In a recent blogpost, Microsoft announced that Fancy Bear hackers are ramping up their efforts to influence the upcoming European parliamentary elections through cyber espionage and disinformation. The Russian-affiliated group, also referred to as Strontium or APT28, are best known for their hack of the Democratic National Committee during the 2016 US presidential elections. The persistent and growing attacks demonstrate the need to fill the gaping security holes in the European democratic system before 350 million voters head to the polls.
The Efficiency of Russian Cyber Attacks
Fancy Bear represents one of the elite Advanced Persistent Threat groups (APT) coming out of Russia, whose ability for total disruption cannot be underestimated. Cybersecurity company CrowdStrike reported this year that Russian APTs have an average “breakout” time of just over 18 minutes to go from initial compromise to lateral movement within the network. This is almost eight times faster than the second-place APTs from North Korea, with an average time of 2 hours and 20 minutes.
Fancy Bear alone has been named responsible for the phishing and hacking attacks that took place during the French and German presidential elections in 2017, the hack of Republican think-tanks in 2018 and the data breach within Germany’s Parliament in 2015, to name a few. The group launches wide-spread and highly effective espionage and influence campaigns to sow chaos and discord around the world.
In this recent event, Microsoft claims it detected attacks targeting the credentials of 104 employees in Belgium, France, Germany, Poland, Romania and Serbia, using malicious websites and phishing emails. The employees were from a variety of think-tanks and non-profit organisations, many of which focused on trans-Atlantic policies, democracy and electoral integrity. Such information would be valuable for hackers as these employees often have close contact with government officials.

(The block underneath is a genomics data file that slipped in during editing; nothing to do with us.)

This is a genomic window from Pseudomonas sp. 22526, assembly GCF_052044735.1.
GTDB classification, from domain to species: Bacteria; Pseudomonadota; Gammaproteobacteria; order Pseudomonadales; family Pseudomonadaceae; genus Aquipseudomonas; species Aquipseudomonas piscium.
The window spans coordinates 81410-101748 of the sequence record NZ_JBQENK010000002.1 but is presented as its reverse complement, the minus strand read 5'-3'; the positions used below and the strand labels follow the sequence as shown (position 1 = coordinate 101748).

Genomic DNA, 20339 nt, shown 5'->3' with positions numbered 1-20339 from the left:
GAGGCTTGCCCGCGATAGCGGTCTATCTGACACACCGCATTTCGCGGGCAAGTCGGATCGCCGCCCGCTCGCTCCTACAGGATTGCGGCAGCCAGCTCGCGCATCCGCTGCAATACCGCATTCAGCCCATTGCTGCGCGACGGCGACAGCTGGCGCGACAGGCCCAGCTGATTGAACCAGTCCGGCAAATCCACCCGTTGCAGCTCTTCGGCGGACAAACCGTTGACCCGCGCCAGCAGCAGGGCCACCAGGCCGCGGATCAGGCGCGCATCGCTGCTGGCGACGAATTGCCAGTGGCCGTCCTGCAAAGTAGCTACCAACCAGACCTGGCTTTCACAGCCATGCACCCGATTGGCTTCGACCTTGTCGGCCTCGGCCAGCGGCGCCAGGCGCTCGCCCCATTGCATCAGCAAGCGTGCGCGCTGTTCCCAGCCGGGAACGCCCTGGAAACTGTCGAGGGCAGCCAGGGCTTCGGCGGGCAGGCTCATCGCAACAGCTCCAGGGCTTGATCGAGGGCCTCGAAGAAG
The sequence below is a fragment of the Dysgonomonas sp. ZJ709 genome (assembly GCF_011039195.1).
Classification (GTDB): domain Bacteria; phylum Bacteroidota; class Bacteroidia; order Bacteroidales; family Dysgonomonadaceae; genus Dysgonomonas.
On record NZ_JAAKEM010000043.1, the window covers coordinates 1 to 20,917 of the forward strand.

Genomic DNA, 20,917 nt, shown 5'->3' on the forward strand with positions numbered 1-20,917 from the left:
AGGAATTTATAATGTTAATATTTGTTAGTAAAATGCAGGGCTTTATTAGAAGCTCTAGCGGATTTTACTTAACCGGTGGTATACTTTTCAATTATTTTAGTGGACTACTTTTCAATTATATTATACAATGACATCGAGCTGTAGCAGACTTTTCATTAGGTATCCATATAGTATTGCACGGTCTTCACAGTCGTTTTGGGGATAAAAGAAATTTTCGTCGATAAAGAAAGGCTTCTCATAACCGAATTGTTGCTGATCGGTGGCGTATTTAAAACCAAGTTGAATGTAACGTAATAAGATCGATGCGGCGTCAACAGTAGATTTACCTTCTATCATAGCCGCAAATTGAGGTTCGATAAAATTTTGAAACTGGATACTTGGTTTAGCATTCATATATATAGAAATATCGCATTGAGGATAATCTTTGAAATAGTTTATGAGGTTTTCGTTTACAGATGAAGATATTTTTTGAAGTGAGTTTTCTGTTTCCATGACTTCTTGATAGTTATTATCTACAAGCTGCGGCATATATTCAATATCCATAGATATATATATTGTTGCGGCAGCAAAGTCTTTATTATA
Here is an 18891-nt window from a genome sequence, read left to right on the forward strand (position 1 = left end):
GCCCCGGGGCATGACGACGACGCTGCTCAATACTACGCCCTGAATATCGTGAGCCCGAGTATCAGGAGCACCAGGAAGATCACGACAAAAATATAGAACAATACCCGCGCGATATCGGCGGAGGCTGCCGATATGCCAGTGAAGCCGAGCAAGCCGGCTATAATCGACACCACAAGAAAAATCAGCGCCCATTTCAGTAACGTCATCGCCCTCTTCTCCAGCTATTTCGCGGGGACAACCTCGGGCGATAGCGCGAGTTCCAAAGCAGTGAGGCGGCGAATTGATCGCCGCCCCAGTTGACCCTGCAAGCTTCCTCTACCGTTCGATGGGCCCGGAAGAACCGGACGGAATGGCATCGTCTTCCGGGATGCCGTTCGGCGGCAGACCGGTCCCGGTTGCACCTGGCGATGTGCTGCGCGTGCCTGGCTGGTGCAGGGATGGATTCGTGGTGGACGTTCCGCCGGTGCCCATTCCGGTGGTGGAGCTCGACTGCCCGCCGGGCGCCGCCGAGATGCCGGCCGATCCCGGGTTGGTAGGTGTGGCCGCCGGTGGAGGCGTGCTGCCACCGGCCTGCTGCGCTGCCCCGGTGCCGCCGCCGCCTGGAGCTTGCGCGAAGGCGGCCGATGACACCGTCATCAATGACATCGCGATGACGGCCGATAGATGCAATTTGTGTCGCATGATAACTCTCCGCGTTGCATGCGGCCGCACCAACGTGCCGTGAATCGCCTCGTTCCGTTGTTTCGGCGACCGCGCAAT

The group is widely believed to be affiliated with Russian military intelligence, despite Russia’s denial of any connections. Regardless, former NATO Secretary-General Anders Fogh Rasmussen pointed directly at Russia as a “major malign actor” in what he expects to be an unprecedented disruption of the European parliamentary elections. Rasmussen was also quick to point out “other malign actors might have learned lessons from the Russian playbook, including China or Iran”.
Are They Adequately Prepared & Protected?
In the blog post, Microsoft emphasized how crucial it was that “organizations underpinning the democratic process have access to state-of-the-art cybersecurity protection”. Cybersecurity experts met ahead of the Munich Security Conference (MSC) to discuss the vulnerabilities in Europe’s critical infrastructure, pointing out the unacceptably high amount of chinks in the armour.